Skip directly to search Skip directly to A to Z list Skip directly to navigation Skip directly to page options Skip directly to site content

Parasitic Meningitis

Causes

Primary amebic meningoencephalitis (PAM) is a very rare form of parasitic meningitis that causes a brain infection that is usually fatal. The parasite enters the body through the nose and is caused by the microscopic ameba (a single-celled living organism) Naegleria fowleri.

Risk Factors

Naegleria fowleri is found around the world. In the United States, the majority of infections have been caused by Naegleria fowleri from warm freshwater located in southern-tier states.1 The ameba can be found in:

  • Bodies of warm freshwater, such as lakes and rivers
  • Geothermal (naturally hot) water, such as hot springs
  • Warm water discharge from industrial plants
  • Geothermal (naturally hot) drinking water sources
  • Swimming pools that are poorly maintained, minimally-chlorinated, and/or un-chlorinated
  • Water heaters. Naegleria fowleri grows best at higher temperatures up to 115°F (46°C) and can survive for short periods at higher temperatures.2, 3
  • Soil

Naegleria fowleri is not found in salt water, like the ocean.

Transmission

Naegleria fowleri infects people by entering the body through the nose. This typically occurs when people go swimming or diving in warm freshwater places, like lakes and rivers.1 The Naegleria fowleri ameba travels up the nose to the brain where it destroys the brain tissue.

You cannot be infected with Naegleria fowleri by drinking contaminated water. In very rare instances, Naegleria infections may also occur when contaminated water from other sources (such as inadequately chlorinated swimming pool water or contaminated tap water) enters the nose, for example when people submerge their heads or cleanse their noses during religious practices4, 5, and when people irrigate their sinuses (nose) using contaminated tap water6.

The Naegleria fowleri ameba causes primary amebic meningoencephalitis (PAM) when it travels up the nose to the brain and destroys the brain tissue. Naegleria fowleri infections are very rare. In the 10 years from 2003 to 2012, 31 infections were reported in the U.S. All were fatal.

PAM cannot be spread from one person to another.

 Top of Page

Signs and Symptoms

Naegleria fowleri causes the disease primary amebic meningoencephalitis (PAM), a brain infection that leads to the destruction of brain tissue. In its early stages, symptoms of PAM may be similar to symptoms of bacterial meningitis.

Initial symptoms of PAM start 1 to 7 days after infection. The initial symptoms include headache, fever, nausea, vomiting, and stiff neck. Later symptoms include confusion, lack of attention to people and surroundings, loss of balance, seizures, and hallucinations. After the start of symptoms, the disease progresses rapidly and usually causes death within about 5 days (range 1 to 12 days).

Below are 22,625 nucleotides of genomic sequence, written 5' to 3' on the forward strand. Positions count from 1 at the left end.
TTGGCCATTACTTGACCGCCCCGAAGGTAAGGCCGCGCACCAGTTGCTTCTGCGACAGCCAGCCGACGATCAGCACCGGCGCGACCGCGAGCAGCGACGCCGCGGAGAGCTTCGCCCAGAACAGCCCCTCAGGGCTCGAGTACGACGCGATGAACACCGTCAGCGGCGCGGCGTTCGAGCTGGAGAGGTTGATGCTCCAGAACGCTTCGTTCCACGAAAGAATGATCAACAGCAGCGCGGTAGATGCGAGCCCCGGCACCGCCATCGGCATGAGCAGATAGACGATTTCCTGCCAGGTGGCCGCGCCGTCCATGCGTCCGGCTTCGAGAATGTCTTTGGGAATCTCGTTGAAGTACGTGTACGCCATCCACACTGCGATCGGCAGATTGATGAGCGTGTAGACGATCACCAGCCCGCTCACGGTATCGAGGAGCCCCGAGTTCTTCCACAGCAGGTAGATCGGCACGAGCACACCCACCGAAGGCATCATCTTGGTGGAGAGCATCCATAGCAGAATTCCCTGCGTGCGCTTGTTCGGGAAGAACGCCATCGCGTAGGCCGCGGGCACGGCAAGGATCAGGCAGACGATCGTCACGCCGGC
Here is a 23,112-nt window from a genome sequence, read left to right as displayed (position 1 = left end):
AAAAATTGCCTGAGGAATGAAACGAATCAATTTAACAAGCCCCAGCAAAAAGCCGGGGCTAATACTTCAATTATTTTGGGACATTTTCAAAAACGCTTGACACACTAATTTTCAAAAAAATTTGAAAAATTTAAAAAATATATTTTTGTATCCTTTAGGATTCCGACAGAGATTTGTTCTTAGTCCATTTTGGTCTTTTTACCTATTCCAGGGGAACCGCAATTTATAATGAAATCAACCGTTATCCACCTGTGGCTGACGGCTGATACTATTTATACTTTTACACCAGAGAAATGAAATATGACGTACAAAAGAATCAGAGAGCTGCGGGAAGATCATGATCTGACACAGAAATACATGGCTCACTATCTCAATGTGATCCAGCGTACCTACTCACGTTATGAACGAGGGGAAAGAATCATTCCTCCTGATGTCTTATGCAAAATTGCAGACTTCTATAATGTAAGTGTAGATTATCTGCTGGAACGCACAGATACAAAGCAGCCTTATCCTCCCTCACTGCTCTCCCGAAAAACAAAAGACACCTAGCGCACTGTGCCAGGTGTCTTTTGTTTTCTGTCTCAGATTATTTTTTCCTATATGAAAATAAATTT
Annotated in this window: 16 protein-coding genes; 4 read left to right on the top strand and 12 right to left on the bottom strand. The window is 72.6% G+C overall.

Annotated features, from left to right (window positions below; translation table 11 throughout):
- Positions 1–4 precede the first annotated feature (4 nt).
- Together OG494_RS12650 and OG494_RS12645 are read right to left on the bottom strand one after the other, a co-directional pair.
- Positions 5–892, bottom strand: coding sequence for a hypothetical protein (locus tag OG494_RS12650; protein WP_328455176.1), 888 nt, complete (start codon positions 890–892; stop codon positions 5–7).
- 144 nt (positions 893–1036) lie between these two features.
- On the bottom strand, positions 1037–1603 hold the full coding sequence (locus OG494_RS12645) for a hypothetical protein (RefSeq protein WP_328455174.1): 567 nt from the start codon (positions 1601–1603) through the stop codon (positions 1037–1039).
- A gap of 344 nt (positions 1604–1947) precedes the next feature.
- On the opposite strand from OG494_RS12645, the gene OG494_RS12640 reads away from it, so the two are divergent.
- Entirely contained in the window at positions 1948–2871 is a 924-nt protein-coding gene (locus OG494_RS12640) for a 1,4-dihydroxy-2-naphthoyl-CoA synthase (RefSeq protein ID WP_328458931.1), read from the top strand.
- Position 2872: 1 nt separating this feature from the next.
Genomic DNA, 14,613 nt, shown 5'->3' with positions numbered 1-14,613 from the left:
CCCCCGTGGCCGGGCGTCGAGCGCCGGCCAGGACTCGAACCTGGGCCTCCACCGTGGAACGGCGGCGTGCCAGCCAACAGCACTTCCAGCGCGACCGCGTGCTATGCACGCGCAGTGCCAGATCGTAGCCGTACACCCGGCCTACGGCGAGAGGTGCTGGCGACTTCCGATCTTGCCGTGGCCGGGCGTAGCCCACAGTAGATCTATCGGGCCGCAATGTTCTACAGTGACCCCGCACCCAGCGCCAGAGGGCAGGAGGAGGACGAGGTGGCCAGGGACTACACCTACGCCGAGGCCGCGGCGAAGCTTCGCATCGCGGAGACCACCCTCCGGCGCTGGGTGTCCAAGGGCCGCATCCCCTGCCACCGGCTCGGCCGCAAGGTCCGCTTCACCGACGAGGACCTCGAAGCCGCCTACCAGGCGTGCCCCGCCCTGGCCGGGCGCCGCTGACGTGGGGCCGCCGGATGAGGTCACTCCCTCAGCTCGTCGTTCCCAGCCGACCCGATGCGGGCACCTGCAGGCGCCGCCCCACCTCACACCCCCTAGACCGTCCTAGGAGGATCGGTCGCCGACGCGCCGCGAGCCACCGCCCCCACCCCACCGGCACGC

Diagnosis

PAM is rare. The early symptoms of PAM are more likely to be caused by other more common illnesses, such as bacterial or viral meningitis. People should seek medical care immediately whenever they develop a sudden onset of fever, headache, stiff neck, and vomiting, particularly if they have been in warm freshwater recently.

Treatment

Several drugs are effective against Naegleria fowleri in the laboratory. However, their effectiveness is unclear since almost all infections have been fatal, even when people were treated.

 Top of Page

Prevention

Naegleria fowleri infects people when water containing the ameba enters the body through the nose. Infection is rare and typically occurs when people go swimming or diving in warm freshwater places, like lakes and rivers. Very rarely, infections have been reported when people submerge their heads, cleanse their noses during religious practices, or irrigate their sinuses (nose) using contaminated tap or faucet water. Naegleria fowleri can grow in pipes, hot water heaters, and water systems, including treated public drinking water systems.

Personal actions to reduce the risk of Naegleria fowleri infection should focus on limiting the amount of water going up the nose and lowering the chances that Naegleria fowleri may be in the water.

Please visit the following pages for information on lowering your risk of infection in specific situations:

References

  1. Yoder JS, Eddy BA, Visvesvara GS, Capewell L, Beach MJ. The epidemiology of primary amoebic meningoencephalitis in the USA, 1962-2008. Epidemiol Infect. 2010;138:968-75.
  2. Griffin JL. Temperature tolerance of pathogenic and nonpathogenic free-living amoebas. Science. 1972;178(63):869-70.
  3. Stevens AR, Tyndall RL, Coutant CC, Willaert E. Isolation of the Etiological Agent of Primary Amoebic Meningoencephalitis from Artificially Heated Waters. Appl Environ Microbiol. 1977;34(6):701-705.
  4. CDC. Primary amebic meningoencephalitis associated with ritual nasal rinsing — St. Thomas, U.S. Virgin Islands, 2012. MMWR Morb Mortal Wkly Rep. 2013;62(45):903.
  5. Shakoor S, Beg MA, Mahmood SF, Bandea R, Sriram R, Noman F, et al. Primary amebic meningoencephalitis caused by Naegleria fowleri, Karachi, Pakistan. [PDF - 4 pages] Emerg Infect Dis. 2011:17;258-61.
  6. Yoder JS, Straif-Bourgeois S, Roy SL, Moore TA, Visvesvara GS, Ratard RC, Hill V, Wilson JD, Linscott AJ, Crager R, Kozak NA, Sriram R, Narayanan J, Mull B, Kahler AM, Schneeberger C, da Silva AJ, Beach MJ. Deaths from Naegleria fowleri associated with sinus irrigation with tap water: a review of the changing epidemiology of primary amebic meningoencephalitis. Clin Infect Dis. 2012;1-7.
 Top of Page

Related Page

Top